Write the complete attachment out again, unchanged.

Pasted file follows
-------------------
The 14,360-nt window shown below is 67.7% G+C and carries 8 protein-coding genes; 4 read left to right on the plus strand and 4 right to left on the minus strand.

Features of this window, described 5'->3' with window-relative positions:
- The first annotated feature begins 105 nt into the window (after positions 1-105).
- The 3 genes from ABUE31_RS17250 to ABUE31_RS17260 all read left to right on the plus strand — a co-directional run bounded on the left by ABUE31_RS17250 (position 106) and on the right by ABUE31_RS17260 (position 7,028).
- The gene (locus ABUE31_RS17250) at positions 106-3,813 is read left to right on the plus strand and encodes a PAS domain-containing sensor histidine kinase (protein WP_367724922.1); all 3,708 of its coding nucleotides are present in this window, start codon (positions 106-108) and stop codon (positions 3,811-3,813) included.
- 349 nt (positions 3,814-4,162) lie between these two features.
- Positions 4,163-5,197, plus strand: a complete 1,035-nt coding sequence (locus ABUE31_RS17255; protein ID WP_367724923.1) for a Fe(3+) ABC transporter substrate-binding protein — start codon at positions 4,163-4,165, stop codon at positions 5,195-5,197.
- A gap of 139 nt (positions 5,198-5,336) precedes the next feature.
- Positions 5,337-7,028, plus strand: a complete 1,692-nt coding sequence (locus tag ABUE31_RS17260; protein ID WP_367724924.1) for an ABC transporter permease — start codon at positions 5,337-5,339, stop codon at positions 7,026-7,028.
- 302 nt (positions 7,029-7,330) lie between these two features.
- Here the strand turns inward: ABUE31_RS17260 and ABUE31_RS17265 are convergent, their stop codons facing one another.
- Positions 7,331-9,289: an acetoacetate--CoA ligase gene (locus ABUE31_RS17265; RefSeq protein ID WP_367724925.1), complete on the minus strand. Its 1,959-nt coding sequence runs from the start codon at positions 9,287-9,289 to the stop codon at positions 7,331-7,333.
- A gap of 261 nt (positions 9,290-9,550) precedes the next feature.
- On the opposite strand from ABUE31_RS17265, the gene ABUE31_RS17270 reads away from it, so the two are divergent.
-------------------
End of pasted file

The 14,360-nt window shown below is 67.7% G+C and carries 8 protein-coding genes; 4 read left to right on the plus strand and 4 right to left on the minus strand.

Features of this window, described 5'->3' with window-relative positions:
- The first annotated feature begins 105 nt into the window (after positions 1-105).
- The 3 genes from ABUE31_RS17250 to ABUE31_RS17260 all read left to right on the plus strand — a co-directional run bounded on the left by ABUE31_RS17250 (position 106) and on the right by ABUE31_RS17260 (position 7,028).
- The gene (locus ABUE31_RS17250) at positions 106-3,813 is read left to right on the plus strand and encodes a PAS domain-containing sensor histidine kinase (protein WP_367724922.1); all 3,708 of its coding nucleotides are present in this window, start codon (positions 106-108) and stop codon (positions 3,811-3,813) included.
- 349 nt (positions 3,814-4,162) lie between these two features.
- Positions 4,163-5,197, plus strand: a complete 1,035-nt coding sequence (locus ABUE31_RS17255; protein ID WP_367724923.1) for a Fe(3+) ABC transporter substrate-binding protein — start codon at positions 4,163-4,165, stop codon at positions 5,195-5,197.
- A gap of 139 nt (positions 5,198-5,336) precedes the next feature.
- Positions 5,337-7,028, plus strand: a complete 1,692-nt coding sequence (locus tag ABUE31_RS17260; protein ID WP_367724924.1) for an ABC transporter permease — start codon at positions 5,337-5,339, stop codon at positions 7,026-7,028.
- 302 nt (positions 7,029-7,330) lie between these two features.
- Here the strand turns inward: ABUE31_RS17260 and ABUE31_RS17265 are convergent, their stop codons facing one another.
- Positions 7,331-9,289: an acetoacetate--CoA ligase gene (locus ABUE31_RS17265; RefSeq protein ID WP_367724925.1), complete on the minus strand. Its 1,959-nt coding sequence runs from the start codon at positions 9,287-9,289 to the stop codon at positions 7,331-7,333.
- A gap of 261 nt (positions 9,290-9,550) precedes the next feature.
- On the opposite strand from ABUE31_RS17265, the gene ABUE31_RS17270 reads away from it, so the two are divergent.